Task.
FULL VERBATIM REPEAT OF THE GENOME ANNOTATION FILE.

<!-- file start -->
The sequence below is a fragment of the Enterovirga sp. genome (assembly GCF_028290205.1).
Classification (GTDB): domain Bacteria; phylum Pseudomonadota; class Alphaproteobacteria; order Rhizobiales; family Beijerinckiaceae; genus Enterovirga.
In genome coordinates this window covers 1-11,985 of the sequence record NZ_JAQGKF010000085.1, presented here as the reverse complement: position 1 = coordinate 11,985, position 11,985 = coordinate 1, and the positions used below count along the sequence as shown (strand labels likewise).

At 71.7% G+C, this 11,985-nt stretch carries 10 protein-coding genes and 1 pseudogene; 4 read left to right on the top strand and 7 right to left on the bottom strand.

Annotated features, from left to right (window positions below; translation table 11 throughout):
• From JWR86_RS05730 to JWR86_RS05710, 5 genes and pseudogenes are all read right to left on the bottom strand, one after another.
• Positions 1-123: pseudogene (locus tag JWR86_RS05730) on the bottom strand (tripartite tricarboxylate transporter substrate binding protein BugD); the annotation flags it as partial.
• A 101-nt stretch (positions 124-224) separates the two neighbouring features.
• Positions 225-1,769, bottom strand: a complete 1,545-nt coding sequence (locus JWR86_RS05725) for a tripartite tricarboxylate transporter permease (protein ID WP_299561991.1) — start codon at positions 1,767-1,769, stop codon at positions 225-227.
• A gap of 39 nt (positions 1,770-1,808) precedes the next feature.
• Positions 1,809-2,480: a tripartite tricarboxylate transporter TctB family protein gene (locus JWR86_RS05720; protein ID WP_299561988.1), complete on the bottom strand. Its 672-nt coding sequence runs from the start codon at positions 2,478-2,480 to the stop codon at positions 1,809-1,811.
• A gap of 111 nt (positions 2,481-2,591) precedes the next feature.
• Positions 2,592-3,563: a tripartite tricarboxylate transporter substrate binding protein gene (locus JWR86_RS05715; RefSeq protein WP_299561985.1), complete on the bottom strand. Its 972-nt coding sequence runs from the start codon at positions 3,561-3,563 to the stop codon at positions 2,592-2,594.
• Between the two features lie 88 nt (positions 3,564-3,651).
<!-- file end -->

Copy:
The sequence below is a fragment of the Enterovirga sp. genome (assembly GCF_028290205.1).
Classification (GTDB): domain Bacteria; phylum Pseudomonadota; class Alphaproteobacteria; order Rhizobiales; family Beijerinckiaceae; genus Enterovirga.
In genome coordinates this window covers 1-11,985 of the sequence record NZ_JAQGKF010000085.1, presented here as the reverse complement: position 1 = coordinate 11,985, position 11,985 = coordinate 1, and the positions used below count along the sequence as shown (strand labels likewise).

At 71.7% G+C, this 11,985-nt stretch carries 10 protein-coding genes and 1 pseudogene; 4 read left to right on the top strand and 7 right to left on the bottom strand.

Annotated features, from left to right (window positions below; translation table 11 throughout):
• From JWR86_RS05730 to JWR86_RS05710, 5 genes and pseudogenes are all read right to left on the bottom strand, one after another.
• Positions 1-123: pseudogene (locus tag JWR86_RS05730) on the bottom strand (tripartite tricarboxylate transporter substrate binding protein BugD); the annotation flags it as partial.
• A 101-nt stretch (positions 124-224) separates the two neighbouring features.
• Positions 225-1,769, bottom strand: a complete 1,545-nt coding sequence (locus JWR86_RS05725) for a tripartite tricarboxylate transporter permease (protein ID WP_299561991.1) — start codon at positions 1,767-1,769, stop codon at positions 225-227.
• A gap of 39 nt (positions 1,770-1,808) precedes the next feature.
• Positions 1,809-2,480: a tripartite tricarboxylate transporter TctB family protein gene (locus JWR86_RS05720; protein ID WP_299561988.1), complete on the bottom strand. Its 672-nt coding sequence runs from the start codon at positions 2,478-2,480 to the stop codon at positions 1,809-1,811.
• A gap of 111 nt (positions 2,481-2,591) precedes the next feature.
• Positions 2,592-3,563: a tripartite tricarboxylate transporter substrate binding protein gene (locus JWR86_RS05715; RefSeq protein WP_299561985.1), complete on the bottom strand. Its 972-nt coding sequence runs from the start codon at positions 3,561-3,563 to the stop codon at positions 2,592-2,594.
• Between the two features lie 88 nt (positions 3,564-3,651).